EFF leader Julius Malema outside Brooklyn Police station where he laid criminal charges against Public Enterprises Minister Pravin Gordhan and his daughter Anusha. Picture: Oupa Mokoena/African News Agency (ANA)

PRETORIA - EFF leader Julius Malema on Tuesday said the party should do a roll call of journalists at its events to ensure that reporters from certain media houses do not attend.

"Let me tell you, I will not be interviewed by a Sunday Times journalist. Nobody will force me, not even a court of law can force me. No judge will come and open my mouth. I don't want them. They shouldn't come anywhere. The EFF must start taking a roll call of journalists at EFF events. We don't want Sunday Times journalists," Malema told a crowd of supporters at the Brooklyn police station in Pretoria after laying corruption charges against Public Enterprises Minister Pravin Gordhan.

"They [Sunday Times] said Malema is a bully, is a racist, and he must be stopped. It means they are pushing me back, so I'll [also] push back. They have taken a political position. They cannot take a political decision, then say to us we can't take a political decision [as well]. They hit you on this cheek and expect you to offer the other cheek -- I'm not like that. You hit me here with a clap, I hit you with a very strong fist. I'll take you down," said Malema.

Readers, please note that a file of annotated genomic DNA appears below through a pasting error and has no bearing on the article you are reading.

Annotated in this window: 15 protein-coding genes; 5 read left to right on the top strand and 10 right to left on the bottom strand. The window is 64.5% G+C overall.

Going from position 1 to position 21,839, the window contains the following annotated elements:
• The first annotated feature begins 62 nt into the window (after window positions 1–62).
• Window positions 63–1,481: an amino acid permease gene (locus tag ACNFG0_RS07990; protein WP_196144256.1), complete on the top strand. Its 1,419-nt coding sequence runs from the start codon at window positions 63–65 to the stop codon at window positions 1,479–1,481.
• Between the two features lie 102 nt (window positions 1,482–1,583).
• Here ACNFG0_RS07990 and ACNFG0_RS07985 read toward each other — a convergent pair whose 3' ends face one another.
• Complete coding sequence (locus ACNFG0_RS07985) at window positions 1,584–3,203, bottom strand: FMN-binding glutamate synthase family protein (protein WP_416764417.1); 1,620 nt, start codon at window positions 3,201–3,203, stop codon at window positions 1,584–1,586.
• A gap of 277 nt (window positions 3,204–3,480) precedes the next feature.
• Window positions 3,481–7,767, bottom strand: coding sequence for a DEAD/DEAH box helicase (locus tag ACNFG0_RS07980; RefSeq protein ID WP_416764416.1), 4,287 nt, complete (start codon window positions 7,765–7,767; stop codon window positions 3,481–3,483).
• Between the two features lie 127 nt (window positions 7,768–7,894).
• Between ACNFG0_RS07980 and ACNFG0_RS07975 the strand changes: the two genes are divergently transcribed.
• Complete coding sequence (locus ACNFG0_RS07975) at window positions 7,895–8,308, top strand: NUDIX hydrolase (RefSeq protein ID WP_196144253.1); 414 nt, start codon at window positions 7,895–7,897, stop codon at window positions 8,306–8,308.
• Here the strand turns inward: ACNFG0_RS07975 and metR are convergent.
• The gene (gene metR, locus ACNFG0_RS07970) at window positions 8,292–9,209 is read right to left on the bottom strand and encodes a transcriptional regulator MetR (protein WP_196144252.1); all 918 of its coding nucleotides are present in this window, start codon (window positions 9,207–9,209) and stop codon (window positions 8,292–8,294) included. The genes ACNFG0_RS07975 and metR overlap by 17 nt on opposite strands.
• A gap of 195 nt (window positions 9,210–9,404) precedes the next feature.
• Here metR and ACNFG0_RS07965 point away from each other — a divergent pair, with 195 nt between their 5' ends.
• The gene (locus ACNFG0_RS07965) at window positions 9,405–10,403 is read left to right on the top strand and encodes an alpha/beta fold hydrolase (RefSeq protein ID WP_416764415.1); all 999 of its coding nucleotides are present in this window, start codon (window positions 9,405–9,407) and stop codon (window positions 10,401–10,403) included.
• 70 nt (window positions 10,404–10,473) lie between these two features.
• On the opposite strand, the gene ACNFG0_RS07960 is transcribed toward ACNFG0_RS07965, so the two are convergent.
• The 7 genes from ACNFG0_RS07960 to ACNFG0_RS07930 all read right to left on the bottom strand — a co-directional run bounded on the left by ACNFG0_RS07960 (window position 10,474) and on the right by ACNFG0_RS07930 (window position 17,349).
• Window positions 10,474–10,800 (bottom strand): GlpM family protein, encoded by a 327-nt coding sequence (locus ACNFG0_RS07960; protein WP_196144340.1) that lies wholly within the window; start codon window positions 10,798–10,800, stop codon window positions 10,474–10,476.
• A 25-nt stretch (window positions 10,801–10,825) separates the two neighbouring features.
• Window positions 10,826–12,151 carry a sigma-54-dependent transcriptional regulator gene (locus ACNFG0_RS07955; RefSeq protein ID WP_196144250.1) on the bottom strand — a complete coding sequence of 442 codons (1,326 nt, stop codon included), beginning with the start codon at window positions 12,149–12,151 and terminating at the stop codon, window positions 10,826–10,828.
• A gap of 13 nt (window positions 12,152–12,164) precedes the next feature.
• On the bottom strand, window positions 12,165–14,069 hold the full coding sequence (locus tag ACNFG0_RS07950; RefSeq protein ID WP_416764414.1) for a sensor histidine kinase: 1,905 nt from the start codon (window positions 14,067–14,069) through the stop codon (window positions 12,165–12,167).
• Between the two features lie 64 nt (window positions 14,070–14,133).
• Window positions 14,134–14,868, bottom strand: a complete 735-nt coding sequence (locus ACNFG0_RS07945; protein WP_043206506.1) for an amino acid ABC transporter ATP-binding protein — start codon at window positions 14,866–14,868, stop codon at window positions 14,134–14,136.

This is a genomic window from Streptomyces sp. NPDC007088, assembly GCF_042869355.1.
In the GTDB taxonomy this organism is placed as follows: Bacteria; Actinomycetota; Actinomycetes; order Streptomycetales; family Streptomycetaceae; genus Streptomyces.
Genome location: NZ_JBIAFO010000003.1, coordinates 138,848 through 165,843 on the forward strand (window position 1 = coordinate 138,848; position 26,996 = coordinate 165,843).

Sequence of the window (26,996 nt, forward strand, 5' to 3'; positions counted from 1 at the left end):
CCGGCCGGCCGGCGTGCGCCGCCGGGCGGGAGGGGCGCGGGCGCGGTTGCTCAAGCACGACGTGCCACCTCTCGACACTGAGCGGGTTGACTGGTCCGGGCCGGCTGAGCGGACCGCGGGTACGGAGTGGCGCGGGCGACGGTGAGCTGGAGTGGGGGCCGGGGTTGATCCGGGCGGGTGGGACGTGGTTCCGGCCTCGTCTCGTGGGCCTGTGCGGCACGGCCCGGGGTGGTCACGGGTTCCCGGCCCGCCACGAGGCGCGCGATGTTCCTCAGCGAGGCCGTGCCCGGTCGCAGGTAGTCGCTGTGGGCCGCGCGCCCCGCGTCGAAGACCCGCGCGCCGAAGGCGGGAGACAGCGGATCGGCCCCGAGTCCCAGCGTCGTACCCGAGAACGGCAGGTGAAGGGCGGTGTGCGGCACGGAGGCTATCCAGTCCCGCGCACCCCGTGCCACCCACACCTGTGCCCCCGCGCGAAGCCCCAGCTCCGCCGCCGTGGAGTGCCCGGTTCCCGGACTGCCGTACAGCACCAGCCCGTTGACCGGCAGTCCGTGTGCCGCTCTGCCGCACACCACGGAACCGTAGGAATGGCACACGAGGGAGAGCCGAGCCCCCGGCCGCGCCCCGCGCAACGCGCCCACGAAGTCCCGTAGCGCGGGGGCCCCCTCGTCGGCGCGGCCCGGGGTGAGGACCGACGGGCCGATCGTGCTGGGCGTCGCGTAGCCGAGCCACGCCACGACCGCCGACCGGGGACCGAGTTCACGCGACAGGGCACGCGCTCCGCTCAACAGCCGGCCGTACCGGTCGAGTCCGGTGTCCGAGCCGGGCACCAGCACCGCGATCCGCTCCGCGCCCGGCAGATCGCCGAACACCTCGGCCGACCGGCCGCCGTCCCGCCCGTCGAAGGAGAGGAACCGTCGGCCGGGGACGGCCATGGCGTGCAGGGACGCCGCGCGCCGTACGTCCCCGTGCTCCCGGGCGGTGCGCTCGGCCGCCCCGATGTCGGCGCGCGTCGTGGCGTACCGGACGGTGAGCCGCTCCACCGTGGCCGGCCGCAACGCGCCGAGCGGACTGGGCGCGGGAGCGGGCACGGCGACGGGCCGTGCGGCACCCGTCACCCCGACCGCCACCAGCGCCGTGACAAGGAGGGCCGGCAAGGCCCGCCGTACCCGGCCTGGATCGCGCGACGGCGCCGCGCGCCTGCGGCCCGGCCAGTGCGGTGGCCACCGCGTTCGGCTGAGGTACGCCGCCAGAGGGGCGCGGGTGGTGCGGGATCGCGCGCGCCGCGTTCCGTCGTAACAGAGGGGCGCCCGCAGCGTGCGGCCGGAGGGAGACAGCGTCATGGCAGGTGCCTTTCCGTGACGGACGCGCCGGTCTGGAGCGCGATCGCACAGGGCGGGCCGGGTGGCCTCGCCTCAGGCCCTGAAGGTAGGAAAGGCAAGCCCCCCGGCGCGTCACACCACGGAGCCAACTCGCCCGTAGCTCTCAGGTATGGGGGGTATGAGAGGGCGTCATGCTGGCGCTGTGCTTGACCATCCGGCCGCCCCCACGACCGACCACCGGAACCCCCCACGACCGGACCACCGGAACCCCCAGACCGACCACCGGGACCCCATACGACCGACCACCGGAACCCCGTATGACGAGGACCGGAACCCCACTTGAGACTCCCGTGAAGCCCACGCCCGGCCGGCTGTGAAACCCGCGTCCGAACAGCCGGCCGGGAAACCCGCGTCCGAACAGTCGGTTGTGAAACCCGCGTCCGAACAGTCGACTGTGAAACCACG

He said by insisting that Sunday Times journalists should not cover EFF events, the party was adopting a "self-defence" stance.

"Let's stay very far from each other. There's no Sunday Times here, which is going to take a political decision and expect me to keep quiet. Let me remind you, I'm not Nelson Mandela, and I don't want to be Nelson Mandela. Neither am I one of the ANC politicians. In the EFF we do things differently here. That nonsense you do to ANC politicians ... you won't do it with me. Not with me. I know my rights," said Malema to cheers from his followers.

Malema told the EFF supporters to take on the critics and journalists "toe-to-toe" on different social media platforms.

"We don't have a problem with journalists ... these people are not actually journalists - the majority of them. They are people who write columns. They are analysts."

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African News Agency (ANA)